I have absolutely no idea how it works in the CNC world (I come from a 3d printing world) but if I send the DXF files for the XZ plates (aluminium) and YZ plates (MDF) to a company for milling, will they know exactly what size the plates will be? Is it part of the file or do I need to somehow specify it for them?
You need to specify the import units for the DXF files. For Ryan’s files, it is millimeters. In a couple of forum topics where I helped with DXF files (Lowrider 2 not 3), I think I gave the OP a measured distance between two points on the DXF files so they verify the size was correct.
Not sure I understood your answer but do I need help to get correct measures from an already printed plate? If so why wasn’t this included in the build manual?
A DXF file does not contain the units for scale, therefore when you import a DXF file, you need to specify the units. Depending on the app, sometimes you will be prompted, and sometimes the units setting is buried in settings. For Ryan’s DXF file, the units measurement is millimeters.
As for the two points, I was helping someone on the forum, not a business. I added the info so that the person could double check to make sure he was about to cut it at the right size. In particular, I converted the DXF to a PDF, and I wanted to make sure the printed template was not scaled in any way. If you bring the DXF into any CAD program, it is simple to measure between a couple of points…or just specify the approximate width and height. Again, this is just a double check against some bad import or scaling.
Oh, and a “Gotcha” for the XZ plates. Ryan intended those DXF files for people who know what they want from the end result.
The DXF files have 4 concentric circles, which are intended for M3 screws into the MGN12H rails. The inner circle.is the hole for the screw. The outer circle is for a relief cut if the plate material is too thick (say using 12mm acrylic, for example.) If you send it to a milling company, you may need to edit the files to get rid of the limes thst you dont want cut, or else be sure to specify what you do not want cut.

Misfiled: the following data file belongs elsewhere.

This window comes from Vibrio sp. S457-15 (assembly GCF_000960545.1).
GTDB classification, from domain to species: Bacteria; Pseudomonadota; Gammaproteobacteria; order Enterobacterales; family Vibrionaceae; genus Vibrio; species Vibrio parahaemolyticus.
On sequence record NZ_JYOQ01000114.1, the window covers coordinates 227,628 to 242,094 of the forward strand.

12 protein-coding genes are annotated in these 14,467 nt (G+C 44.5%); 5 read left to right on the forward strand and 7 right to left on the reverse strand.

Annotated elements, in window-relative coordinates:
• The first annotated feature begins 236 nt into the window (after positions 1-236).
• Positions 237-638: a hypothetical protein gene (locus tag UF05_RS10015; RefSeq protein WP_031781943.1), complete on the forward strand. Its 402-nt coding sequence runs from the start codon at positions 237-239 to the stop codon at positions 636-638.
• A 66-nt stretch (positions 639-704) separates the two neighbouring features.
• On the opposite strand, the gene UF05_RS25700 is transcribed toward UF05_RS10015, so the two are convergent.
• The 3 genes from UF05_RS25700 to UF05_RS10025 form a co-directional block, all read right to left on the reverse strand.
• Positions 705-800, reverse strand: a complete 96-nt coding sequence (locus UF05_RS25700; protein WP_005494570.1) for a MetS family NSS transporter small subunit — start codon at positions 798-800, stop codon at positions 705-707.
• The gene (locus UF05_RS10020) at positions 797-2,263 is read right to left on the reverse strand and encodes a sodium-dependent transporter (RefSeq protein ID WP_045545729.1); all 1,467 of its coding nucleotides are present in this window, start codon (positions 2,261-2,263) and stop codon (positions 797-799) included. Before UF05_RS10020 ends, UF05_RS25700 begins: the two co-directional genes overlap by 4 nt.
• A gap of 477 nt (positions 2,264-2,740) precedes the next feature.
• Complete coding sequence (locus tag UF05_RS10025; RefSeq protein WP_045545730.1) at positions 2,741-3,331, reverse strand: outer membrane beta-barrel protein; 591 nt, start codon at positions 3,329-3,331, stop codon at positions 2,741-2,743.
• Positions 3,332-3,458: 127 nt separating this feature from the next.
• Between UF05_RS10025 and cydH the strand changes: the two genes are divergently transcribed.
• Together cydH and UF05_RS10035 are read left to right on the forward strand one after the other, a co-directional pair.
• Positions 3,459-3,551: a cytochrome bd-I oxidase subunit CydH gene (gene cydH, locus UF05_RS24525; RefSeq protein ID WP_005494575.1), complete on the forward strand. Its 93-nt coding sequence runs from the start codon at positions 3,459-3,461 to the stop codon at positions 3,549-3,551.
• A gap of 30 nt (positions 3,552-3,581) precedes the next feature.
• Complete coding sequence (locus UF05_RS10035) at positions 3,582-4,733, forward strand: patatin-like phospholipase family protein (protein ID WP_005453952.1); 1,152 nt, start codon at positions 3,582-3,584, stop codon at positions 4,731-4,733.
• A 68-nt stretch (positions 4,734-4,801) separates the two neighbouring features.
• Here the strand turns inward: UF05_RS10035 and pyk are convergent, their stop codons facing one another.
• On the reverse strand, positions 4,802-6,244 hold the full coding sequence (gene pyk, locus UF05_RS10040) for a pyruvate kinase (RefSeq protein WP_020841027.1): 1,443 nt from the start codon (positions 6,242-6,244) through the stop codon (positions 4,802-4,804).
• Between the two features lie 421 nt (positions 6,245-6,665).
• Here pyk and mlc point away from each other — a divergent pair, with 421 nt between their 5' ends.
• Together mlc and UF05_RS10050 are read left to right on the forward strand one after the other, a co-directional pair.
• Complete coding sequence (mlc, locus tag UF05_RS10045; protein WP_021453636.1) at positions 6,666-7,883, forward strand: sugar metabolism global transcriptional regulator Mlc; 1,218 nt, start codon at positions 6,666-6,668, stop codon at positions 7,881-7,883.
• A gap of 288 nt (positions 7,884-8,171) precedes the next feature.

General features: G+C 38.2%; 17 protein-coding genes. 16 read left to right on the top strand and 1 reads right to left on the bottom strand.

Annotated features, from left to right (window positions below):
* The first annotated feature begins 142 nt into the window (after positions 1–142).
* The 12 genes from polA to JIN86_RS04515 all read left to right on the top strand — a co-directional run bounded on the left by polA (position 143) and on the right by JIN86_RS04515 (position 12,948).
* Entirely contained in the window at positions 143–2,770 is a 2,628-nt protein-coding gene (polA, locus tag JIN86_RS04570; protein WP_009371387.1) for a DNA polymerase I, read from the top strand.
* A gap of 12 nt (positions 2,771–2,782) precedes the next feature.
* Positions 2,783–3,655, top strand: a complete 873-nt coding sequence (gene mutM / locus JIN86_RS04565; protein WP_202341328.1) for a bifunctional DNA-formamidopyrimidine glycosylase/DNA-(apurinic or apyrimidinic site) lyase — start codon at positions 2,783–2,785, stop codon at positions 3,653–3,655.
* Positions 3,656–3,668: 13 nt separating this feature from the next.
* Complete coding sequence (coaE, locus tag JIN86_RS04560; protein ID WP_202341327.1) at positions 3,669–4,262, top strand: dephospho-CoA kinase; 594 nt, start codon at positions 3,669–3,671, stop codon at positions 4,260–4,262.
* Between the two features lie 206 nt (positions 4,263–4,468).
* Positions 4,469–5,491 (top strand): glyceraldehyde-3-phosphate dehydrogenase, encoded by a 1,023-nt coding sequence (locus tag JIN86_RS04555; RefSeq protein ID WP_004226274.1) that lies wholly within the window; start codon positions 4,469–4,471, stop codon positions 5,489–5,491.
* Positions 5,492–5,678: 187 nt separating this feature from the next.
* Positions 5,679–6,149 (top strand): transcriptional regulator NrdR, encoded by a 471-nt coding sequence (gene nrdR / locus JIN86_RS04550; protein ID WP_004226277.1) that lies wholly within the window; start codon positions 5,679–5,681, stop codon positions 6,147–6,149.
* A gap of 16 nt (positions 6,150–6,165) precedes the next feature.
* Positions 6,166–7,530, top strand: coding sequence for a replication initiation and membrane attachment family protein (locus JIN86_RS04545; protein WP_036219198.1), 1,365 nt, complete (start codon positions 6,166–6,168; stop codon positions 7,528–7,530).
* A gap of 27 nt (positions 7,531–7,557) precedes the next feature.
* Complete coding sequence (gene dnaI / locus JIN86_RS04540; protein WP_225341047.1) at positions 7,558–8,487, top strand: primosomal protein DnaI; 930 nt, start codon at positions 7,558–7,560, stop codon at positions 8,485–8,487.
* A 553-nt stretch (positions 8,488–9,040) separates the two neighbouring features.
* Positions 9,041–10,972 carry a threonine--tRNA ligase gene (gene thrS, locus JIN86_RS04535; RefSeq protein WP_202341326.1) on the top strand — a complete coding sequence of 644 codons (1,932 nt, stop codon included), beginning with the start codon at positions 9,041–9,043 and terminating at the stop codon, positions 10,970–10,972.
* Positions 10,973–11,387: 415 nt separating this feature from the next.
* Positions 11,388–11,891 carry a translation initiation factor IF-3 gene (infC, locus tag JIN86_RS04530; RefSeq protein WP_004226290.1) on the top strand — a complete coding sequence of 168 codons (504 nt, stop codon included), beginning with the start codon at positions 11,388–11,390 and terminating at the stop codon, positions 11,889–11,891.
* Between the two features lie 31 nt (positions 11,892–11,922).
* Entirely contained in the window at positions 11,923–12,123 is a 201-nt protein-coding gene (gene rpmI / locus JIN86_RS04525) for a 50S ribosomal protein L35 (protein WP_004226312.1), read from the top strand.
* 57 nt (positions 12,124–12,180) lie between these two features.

But a DXF file is like an SVG file with no fixed size, correct? So if I import the file, measure between two points in e.g. Fusion 360, I must know beforehand what the intended measurements are (set by Ryan) between those points so the plates will fit the LR3…like I e.g. measure 140mm between two points (thinking it’s correct because f360 decide to scale it at a certain size) when in fact it’s supposed to be 200mm…but if I don’t have any reference to the original, then I might have them milled in the wrong size.
So sorry for my confused brain but hard to wrap around.
So I uploaded XZ plate into F360 and took the measures (did not change size, just set units to mm) as you can see on the image. I get 112,348mm between the chosen holes, do you get similar measurement if you measure your physical milled copy between the same two holes?
No, I dont think those should be more than 30 feet long…
DXF files do have neasurements, they just don’t specify what the units are. If you specify ( when you import the DXF) that the units are mm the size should not change.
well…by mm measurement is way below 30 feet…just 0,37 feet actually
But that’s the answer I was looking for, the size in the CAD program is the correct size no matter the units I decide to use (so I don’t have to scale the DXF file up or down).
Make sure to edit out the larger circles or you might have problems. Dan already mentioned it, but it is important enough to be said twice.
Thank you for that repetition!
Sorry to hijack this thread but I would like to print the xz and the us plates my question is the yard orientation is vertical is there an issue if I print them horizontal as ther is some serious bridgeng my end goal is to get my lr running to mill out the plates from alloy thanks
No problem, but since I’m total new at this you teach me a little. What is “us plates” (same plates but with inches?) and “yard orientation”? If you’re going to 3d print them all, they should lie flat from what I’ve seen (as long as they fit your build volume/plate) for strength. Import it to f360, extrude desired thickness and export to slicer program
Sorry should be YZ plates
I read some where in the build instructions when you import the files into your slicer you print them in that orientation and the YZ orientate in the vertical, the way you slice your parts can affect the strength of the part
I might be totally off here but I would 100% print it lying down. I can’t see anything that would cause problems lying down, nothing that needs to be supported. And the maker also said that no supports are needed with his 3d files. And so why would just YZ plates be that orientation where it needs supports? YZ is meant to be milled, not 3d printed. But as you said, you need it to mill your own parts so I say go for it nonetheless. But I believe your 3d printer will make a more accurate plate while lying down. Also holes for screws will be smoother and stronger
Thinking about it , it properly has more strength laying down any way
That is, if you have a bed size that can support the size
I have it’s tight but doable